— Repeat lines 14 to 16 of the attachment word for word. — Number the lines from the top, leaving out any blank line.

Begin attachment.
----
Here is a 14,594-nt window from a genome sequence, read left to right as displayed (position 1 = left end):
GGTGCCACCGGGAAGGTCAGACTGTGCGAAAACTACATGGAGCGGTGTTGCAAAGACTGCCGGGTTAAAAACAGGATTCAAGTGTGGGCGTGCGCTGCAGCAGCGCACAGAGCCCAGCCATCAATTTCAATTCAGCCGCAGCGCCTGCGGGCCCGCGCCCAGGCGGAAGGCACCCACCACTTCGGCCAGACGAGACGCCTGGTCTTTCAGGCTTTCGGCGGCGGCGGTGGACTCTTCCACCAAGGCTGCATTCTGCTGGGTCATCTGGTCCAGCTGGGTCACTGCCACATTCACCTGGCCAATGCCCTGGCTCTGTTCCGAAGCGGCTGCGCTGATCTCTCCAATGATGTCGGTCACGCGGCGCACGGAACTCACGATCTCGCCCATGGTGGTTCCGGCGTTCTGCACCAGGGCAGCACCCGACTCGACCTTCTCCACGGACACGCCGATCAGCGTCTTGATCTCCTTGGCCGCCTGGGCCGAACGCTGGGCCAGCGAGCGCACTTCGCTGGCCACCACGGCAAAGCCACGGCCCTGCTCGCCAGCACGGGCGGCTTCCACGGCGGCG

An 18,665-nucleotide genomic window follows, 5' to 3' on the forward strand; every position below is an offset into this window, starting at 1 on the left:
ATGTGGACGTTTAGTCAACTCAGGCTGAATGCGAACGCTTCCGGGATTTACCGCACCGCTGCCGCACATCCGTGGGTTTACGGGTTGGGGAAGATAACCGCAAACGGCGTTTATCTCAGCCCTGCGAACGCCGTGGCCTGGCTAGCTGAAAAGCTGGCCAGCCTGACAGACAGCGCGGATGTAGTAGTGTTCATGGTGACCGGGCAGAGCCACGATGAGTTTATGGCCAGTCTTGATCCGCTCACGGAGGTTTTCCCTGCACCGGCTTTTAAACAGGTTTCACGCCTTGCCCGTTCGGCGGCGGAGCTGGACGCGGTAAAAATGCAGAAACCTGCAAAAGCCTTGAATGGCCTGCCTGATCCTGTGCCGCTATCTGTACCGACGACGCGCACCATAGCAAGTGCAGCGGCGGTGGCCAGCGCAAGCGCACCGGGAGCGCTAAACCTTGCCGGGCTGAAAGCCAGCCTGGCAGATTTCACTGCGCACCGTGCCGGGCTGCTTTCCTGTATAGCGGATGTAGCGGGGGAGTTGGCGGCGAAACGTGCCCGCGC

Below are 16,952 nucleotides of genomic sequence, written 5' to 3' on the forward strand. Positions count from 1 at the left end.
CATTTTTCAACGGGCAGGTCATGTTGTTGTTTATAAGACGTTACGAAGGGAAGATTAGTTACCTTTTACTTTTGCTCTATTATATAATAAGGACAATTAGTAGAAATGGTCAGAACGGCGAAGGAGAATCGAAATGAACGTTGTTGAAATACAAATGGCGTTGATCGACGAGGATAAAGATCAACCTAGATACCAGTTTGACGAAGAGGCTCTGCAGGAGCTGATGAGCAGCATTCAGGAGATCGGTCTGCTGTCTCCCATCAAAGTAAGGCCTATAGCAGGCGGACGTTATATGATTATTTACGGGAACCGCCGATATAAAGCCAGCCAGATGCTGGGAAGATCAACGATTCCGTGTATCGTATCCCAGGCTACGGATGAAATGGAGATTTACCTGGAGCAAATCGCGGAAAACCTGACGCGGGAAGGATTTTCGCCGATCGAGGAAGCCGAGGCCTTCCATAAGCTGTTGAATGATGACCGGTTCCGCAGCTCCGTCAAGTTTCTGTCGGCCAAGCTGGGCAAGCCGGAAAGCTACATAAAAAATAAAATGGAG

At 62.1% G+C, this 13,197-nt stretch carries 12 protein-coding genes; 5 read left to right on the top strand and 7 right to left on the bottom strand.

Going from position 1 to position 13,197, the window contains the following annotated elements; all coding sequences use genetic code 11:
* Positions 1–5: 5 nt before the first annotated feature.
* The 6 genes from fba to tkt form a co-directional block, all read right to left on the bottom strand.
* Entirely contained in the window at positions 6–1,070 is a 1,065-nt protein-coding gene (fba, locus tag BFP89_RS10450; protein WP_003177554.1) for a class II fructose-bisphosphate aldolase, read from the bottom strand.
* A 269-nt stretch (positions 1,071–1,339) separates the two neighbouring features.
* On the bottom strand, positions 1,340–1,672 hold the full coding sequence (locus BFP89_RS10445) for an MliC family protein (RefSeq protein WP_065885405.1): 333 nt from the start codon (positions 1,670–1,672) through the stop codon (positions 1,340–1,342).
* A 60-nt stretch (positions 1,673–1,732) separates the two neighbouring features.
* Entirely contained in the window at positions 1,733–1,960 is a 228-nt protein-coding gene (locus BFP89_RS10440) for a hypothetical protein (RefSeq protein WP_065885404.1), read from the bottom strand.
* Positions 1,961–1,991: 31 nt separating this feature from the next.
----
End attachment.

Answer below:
* A 60-nt stretch (positions 1,673–1,732) separates the two neighbouring features.
* Entirely contained in the window at positions 1,733–1,960 is a 228-nt protein-coding gene (locus BFP89_RS10440) for a hypothetical protein (RefSeq protein WP_065885404.1), read from the bottom strand.
* Positions 1,961–1,991: 31 nt separating this feature from the next.